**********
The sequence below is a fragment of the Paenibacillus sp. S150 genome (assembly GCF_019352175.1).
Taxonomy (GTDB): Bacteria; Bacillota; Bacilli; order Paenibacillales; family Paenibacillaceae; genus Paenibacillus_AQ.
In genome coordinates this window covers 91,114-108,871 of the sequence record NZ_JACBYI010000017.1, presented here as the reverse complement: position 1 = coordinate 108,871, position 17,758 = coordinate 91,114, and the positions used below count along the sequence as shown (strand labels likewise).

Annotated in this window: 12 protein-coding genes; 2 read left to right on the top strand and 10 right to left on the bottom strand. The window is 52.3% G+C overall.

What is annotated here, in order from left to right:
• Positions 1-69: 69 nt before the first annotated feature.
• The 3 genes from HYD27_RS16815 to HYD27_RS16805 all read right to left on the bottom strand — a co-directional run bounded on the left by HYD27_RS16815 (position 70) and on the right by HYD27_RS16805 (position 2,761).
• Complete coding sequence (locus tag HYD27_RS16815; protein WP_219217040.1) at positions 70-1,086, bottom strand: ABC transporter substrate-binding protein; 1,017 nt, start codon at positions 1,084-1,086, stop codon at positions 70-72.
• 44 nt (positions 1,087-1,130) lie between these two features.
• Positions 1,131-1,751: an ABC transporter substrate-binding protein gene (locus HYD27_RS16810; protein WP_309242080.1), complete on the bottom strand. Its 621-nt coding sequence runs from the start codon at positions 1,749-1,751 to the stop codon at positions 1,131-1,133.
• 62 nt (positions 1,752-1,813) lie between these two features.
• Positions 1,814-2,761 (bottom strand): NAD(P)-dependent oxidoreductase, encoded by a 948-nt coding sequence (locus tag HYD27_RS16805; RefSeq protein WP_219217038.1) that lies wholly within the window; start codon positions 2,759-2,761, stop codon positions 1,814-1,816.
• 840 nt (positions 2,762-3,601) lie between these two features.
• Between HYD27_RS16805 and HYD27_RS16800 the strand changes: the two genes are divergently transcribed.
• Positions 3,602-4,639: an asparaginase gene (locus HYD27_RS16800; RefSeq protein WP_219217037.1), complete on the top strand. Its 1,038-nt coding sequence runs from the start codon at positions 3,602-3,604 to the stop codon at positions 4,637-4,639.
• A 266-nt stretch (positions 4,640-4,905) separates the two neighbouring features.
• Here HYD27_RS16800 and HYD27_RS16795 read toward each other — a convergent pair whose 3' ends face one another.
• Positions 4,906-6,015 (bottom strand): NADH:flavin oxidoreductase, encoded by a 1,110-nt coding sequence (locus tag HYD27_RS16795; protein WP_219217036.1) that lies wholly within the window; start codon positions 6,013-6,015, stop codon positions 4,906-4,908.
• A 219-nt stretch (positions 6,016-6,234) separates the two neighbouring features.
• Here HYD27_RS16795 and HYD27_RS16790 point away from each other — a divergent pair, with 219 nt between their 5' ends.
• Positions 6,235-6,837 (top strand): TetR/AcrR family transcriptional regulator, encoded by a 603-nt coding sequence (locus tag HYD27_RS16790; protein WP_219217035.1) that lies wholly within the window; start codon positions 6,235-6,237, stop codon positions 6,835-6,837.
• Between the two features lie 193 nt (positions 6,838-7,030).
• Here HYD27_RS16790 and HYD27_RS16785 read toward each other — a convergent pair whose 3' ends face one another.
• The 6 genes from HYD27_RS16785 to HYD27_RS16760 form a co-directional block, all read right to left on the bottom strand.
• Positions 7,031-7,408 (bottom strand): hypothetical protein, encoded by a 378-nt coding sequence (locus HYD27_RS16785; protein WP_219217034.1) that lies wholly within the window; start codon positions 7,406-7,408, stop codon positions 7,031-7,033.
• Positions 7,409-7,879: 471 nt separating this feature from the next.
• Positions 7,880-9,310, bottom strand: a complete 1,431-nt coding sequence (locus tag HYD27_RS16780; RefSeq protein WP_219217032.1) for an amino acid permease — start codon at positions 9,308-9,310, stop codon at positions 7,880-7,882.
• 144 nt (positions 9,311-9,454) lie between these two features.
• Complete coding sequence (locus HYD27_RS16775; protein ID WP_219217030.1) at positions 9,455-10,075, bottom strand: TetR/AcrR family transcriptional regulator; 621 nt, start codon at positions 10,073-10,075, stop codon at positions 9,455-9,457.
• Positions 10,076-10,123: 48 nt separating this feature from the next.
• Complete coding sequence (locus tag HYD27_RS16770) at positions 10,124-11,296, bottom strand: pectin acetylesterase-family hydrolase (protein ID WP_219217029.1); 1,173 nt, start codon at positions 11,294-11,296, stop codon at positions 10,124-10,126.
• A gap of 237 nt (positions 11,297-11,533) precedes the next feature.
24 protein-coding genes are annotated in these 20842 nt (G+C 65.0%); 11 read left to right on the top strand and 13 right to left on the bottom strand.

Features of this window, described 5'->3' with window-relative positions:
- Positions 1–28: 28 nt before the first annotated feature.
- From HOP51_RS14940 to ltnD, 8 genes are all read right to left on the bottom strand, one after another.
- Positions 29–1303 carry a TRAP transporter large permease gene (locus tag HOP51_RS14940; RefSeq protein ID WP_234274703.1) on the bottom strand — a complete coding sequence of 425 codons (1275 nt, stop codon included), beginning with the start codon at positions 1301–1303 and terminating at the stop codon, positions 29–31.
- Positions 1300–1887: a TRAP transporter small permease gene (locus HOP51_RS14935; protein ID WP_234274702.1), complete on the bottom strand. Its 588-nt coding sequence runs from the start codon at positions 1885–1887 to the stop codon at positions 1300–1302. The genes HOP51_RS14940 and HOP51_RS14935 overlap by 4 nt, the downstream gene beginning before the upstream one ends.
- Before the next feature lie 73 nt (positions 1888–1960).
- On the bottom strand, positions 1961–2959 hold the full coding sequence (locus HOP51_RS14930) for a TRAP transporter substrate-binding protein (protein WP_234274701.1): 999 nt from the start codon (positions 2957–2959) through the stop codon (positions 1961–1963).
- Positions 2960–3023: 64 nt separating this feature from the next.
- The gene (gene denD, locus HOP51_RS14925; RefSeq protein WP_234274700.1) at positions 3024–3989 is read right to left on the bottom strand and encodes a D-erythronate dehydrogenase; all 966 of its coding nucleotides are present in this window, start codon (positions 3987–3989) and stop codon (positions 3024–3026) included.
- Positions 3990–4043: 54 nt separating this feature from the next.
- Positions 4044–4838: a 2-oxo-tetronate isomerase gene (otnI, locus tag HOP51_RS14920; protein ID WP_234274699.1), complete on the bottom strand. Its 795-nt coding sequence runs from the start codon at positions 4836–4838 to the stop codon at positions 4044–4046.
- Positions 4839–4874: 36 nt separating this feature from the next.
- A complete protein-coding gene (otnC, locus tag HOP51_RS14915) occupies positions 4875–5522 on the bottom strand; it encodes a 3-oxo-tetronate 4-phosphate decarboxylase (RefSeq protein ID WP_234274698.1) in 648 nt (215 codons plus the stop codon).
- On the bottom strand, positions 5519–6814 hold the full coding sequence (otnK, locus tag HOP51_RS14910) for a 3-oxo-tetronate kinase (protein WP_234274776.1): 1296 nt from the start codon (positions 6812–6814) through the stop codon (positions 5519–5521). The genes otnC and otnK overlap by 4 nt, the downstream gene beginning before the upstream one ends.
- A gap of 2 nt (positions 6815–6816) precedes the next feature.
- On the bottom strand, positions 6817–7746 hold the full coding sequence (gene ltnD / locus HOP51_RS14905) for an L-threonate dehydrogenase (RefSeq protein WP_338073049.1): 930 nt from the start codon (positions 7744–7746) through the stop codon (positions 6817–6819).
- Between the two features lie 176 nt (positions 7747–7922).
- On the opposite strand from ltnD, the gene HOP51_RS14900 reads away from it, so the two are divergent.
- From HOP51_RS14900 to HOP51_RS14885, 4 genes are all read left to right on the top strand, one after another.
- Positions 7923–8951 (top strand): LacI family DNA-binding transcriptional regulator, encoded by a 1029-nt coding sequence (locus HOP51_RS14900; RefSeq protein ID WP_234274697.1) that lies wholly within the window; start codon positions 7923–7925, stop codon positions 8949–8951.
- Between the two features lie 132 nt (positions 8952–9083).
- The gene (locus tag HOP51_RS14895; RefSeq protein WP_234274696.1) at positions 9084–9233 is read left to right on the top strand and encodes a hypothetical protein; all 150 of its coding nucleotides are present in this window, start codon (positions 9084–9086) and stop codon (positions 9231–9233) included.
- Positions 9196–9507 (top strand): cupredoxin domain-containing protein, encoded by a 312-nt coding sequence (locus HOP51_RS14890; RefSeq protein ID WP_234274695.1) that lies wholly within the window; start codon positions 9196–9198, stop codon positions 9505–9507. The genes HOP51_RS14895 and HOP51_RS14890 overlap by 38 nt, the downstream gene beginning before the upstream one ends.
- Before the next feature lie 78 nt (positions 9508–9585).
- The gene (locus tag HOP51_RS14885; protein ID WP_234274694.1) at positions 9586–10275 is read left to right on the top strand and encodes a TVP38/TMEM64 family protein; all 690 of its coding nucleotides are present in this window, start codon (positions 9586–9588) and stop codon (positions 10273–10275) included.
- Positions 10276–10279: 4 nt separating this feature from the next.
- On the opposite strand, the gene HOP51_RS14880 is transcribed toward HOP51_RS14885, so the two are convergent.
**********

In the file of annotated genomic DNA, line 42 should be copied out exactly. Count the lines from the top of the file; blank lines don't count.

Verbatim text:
- The gene (gene denD, locus HOP51_RS14925; RefSeq protein WP_234274700.1) at positions 3024–3989 is read right to left on the bottom strand and encodes a D-erythronate dehydrogenase; all 966 of its coding nucleotides are present in this window, start codon (positions 3987–3989) and stop codon (positions 3024–3026) included.